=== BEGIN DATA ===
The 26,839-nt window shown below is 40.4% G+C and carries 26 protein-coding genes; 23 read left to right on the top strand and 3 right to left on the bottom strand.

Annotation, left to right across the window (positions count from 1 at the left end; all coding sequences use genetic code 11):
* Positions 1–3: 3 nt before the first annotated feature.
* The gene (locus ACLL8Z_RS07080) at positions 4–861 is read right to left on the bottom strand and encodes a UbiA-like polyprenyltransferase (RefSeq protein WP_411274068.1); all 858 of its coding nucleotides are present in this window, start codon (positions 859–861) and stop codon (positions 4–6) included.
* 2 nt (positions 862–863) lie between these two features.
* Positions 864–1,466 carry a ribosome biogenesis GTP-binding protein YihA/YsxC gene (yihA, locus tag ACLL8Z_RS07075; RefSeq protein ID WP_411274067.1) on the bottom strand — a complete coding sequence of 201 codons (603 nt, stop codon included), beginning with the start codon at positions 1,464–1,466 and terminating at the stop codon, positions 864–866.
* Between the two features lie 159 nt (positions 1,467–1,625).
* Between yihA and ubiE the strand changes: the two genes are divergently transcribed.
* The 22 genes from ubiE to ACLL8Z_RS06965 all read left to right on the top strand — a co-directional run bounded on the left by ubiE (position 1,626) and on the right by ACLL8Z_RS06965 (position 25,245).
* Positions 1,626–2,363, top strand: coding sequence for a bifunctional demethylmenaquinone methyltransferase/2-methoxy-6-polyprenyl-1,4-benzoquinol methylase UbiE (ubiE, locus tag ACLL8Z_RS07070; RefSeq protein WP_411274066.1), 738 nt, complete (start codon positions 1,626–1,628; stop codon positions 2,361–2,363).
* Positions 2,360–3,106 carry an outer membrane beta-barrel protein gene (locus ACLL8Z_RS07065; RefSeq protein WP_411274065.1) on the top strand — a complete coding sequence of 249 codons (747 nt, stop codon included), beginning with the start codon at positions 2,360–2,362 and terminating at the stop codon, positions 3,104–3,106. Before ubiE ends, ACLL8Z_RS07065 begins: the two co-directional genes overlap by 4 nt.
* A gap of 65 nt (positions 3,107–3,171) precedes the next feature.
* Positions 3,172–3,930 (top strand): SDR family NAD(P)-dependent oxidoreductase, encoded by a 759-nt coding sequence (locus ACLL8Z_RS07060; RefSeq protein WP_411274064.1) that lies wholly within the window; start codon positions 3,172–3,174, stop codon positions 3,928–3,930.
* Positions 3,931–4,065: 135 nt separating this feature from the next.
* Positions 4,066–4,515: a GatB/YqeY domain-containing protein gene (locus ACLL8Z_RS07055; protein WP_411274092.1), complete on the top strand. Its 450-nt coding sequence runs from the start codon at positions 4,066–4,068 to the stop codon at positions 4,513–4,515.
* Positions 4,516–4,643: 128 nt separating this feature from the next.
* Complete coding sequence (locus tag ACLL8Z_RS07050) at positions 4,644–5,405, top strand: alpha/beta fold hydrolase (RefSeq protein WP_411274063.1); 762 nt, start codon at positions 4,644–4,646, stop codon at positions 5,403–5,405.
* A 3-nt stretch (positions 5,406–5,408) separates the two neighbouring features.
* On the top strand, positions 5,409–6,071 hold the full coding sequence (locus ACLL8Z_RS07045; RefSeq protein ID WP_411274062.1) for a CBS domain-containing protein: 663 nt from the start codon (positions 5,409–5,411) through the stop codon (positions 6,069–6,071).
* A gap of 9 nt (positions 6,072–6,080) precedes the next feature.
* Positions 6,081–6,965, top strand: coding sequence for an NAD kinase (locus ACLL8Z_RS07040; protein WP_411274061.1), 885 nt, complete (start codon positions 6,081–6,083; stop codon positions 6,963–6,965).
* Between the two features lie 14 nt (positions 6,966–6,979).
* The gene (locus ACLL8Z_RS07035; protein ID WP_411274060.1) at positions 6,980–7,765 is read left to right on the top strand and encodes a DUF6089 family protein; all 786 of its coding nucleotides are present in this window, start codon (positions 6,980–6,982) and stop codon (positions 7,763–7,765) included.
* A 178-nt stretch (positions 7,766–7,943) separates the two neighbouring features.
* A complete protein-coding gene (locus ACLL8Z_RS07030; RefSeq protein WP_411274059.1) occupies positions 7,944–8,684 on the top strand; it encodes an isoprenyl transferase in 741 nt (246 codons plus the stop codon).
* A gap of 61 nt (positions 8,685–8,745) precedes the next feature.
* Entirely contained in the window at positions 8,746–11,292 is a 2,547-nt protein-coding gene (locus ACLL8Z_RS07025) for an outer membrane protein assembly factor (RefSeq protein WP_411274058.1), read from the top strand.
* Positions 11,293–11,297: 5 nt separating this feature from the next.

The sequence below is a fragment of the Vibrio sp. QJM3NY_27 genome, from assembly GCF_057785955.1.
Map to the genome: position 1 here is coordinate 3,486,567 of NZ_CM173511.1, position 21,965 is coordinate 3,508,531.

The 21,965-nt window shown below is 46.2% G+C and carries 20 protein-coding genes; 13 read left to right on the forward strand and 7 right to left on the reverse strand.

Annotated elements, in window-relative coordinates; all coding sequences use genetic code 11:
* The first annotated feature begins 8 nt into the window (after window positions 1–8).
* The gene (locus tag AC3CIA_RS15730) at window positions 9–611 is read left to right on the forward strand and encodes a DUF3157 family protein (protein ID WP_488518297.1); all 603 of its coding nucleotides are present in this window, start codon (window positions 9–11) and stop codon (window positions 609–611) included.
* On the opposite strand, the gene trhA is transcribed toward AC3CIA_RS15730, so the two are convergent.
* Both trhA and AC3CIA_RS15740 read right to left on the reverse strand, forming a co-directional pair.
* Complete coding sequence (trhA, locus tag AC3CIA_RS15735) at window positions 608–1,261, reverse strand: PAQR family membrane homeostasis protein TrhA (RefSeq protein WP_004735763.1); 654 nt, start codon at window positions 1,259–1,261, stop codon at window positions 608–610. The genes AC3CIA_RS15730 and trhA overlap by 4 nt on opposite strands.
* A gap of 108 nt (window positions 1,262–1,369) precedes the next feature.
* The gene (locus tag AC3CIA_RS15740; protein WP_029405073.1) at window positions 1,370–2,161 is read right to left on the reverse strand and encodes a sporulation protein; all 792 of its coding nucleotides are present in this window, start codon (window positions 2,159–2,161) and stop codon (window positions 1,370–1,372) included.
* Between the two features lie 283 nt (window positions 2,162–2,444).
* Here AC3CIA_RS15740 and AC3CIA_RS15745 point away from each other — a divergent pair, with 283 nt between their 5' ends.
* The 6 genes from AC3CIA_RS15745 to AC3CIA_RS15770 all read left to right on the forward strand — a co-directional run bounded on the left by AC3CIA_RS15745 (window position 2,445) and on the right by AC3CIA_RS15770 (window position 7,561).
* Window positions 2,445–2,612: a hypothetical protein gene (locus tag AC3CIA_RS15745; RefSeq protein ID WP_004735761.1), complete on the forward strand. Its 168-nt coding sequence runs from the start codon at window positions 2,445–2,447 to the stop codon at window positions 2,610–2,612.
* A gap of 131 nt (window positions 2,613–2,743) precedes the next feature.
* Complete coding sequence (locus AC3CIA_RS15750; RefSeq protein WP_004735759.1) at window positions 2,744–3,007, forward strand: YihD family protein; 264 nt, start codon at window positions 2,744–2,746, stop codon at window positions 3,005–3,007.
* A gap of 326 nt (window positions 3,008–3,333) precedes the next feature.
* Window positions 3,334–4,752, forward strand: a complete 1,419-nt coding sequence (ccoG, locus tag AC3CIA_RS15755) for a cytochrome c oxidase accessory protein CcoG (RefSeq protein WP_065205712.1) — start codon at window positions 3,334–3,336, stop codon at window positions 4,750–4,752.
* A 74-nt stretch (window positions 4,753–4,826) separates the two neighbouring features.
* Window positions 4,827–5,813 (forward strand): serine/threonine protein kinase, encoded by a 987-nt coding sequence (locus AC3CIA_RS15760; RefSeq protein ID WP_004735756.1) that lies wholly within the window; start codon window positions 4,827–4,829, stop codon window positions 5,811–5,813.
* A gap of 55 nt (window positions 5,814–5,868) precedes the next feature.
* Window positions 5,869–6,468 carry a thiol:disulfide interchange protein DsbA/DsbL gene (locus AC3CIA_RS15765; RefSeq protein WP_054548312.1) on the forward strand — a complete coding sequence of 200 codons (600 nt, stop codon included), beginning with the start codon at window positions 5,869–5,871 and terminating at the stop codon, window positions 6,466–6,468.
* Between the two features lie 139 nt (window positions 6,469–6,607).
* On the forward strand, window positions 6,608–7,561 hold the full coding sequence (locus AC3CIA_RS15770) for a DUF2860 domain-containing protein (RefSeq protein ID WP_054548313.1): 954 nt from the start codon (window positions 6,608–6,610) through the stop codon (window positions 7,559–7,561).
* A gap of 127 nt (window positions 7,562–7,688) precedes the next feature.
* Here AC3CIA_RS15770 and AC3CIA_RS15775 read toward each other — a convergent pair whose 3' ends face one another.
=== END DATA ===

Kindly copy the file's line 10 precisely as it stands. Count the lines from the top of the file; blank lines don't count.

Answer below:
* Positions 1,626–2,363, top strand: coding sequence for a bifunctional demethylmenaquinone methyltransferase/2-methoxy-6-polyprenyl-1,4-benzoquinol methylase UbiE (ubiE, locus tag ACLL8Z_RS07070; RefSeq protein WP_411274066.1), 738 nt, complete (start codon positions 1,626–1,628; stop codon positions 2,361–2,363).